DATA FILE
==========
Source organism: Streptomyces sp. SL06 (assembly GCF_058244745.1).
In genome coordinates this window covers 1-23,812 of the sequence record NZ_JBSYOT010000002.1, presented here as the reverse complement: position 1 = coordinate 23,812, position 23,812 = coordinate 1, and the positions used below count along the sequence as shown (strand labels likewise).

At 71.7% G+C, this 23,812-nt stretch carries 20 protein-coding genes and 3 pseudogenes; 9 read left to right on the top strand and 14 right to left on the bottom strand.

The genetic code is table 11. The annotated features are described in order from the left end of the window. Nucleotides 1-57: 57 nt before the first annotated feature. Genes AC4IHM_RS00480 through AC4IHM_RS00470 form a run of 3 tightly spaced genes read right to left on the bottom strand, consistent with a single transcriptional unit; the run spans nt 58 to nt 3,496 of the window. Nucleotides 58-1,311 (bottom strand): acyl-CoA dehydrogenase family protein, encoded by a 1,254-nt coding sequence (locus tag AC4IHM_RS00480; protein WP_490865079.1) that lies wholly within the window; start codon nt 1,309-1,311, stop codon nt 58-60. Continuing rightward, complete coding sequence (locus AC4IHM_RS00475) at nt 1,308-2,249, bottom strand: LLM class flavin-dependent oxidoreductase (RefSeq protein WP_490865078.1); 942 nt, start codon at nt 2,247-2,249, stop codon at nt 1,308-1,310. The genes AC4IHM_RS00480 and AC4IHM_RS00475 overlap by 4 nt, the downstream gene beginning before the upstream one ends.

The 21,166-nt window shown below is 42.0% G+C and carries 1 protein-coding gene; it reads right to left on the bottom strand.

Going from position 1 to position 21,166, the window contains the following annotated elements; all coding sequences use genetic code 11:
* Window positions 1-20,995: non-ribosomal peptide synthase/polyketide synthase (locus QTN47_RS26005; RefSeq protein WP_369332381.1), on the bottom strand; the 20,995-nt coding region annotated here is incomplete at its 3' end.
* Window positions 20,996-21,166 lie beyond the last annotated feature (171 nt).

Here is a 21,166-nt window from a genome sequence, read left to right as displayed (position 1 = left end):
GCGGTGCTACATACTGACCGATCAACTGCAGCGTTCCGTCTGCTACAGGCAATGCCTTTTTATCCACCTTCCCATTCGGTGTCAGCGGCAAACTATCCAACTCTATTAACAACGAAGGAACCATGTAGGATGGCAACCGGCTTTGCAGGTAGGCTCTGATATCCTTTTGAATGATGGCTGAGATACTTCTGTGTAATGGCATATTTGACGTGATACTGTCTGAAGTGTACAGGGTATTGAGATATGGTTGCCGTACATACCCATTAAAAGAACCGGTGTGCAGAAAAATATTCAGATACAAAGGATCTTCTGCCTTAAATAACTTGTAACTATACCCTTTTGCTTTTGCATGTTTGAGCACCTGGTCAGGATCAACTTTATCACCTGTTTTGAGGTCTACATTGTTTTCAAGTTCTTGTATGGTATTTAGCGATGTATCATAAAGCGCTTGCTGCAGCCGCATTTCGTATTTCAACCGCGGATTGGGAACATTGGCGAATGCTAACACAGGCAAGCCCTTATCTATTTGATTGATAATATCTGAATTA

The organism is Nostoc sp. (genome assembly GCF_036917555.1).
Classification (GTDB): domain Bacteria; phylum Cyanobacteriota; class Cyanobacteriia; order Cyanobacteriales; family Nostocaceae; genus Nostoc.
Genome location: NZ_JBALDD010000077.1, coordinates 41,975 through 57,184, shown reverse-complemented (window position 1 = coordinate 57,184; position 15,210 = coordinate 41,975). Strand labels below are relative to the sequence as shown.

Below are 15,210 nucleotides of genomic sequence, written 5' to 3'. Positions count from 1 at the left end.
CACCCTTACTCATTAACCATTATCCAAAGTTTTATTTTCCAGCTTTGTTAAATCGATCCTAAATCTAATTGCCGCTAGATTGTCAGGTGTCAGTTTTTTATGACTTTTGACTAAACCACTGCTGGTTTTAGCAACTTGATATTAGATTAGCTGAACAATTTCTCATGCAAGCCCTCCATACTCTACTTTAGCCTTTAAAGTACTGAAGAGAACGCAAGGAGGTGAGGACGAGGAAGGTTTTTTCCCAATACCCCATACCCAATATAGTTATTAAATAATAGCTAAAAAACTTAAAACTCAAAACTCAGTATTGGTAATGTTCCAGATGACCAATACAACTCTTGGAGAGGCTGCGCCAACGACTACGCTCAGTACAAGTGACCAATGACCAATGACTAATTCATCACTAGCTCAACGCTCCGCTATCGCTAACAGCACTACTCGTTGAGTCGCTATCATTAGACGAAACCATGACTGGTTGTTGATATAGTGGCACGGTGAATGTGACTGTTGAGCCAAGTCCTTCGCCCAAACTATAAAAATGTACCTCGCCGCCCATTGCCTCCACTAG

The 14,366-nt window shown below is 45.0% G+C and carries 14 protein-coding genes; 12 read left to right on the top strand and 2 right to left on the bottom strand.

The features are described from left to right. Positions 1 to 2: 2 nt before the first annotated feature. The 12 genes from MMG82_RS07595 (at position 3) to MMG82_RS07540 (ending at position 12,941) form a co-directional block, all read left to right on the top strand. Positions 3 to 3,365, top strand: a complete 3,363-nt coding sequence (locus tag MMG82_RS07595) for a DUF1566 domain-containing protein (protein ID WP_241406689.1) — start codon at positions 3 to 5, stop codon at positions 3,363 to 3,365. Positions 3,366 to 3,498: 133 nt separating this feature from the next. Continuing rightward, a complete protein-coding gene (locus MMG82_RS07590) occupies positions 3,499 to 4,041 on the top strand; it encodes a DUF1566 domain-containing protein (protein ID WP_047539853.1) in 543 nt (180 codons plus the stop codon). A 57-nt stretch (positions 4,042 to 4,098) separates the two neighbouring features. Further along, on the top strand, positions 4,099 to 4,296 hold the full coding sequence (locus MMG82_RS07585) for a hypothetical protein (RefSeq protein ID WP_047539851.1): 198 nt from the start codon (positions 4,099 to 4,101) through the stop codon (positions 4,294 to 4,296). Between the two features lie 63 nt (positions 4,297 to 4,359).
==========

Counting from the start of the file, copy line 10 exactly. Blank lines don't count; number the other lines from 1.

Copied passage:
GCGGTGCTACATACTGACCGATCAACTGCAGCGTTCCGTCTGCTACAGGCAATGCCTTTTTATCCACCTTCCCATTCGGTGTCAGCGGCAAACTATCCAACTCTATTAACAACGAAGGAACCATGTAGGATGGCAACCGGCTTTGCAGGTAGGCTCTGATATCCTTTTGAATGATGGCTGAGATACTTCTGTGTAATGGCATATTTGACGTGATACTGTCTGAAGTGTACAGGGTATTGAGATATGGTTGCCGTACATACCCATTAAAAGAACCGGTGTGCAGAAAAATATTCAGATACAAAGGATCTTCTGCCTTAAATAACTTGTAACTATACCCTTTTGCTTTTGCATGTTTGAGCACCTGGTCAGGATCAACTTTATCACCTGTTTTGAGGTCTACATTGTTTTCAAGTTCTTGTATGGTATTTAGCGATGTATCATAAAGCGCTTGCTGCAGCCGCATTTCGTATTTCAACCGCGGATTGGGAACATTGGCGAATGCTAACACAGGCAAGCCCTTATCTATTTGATTGATAATATCTGAATTA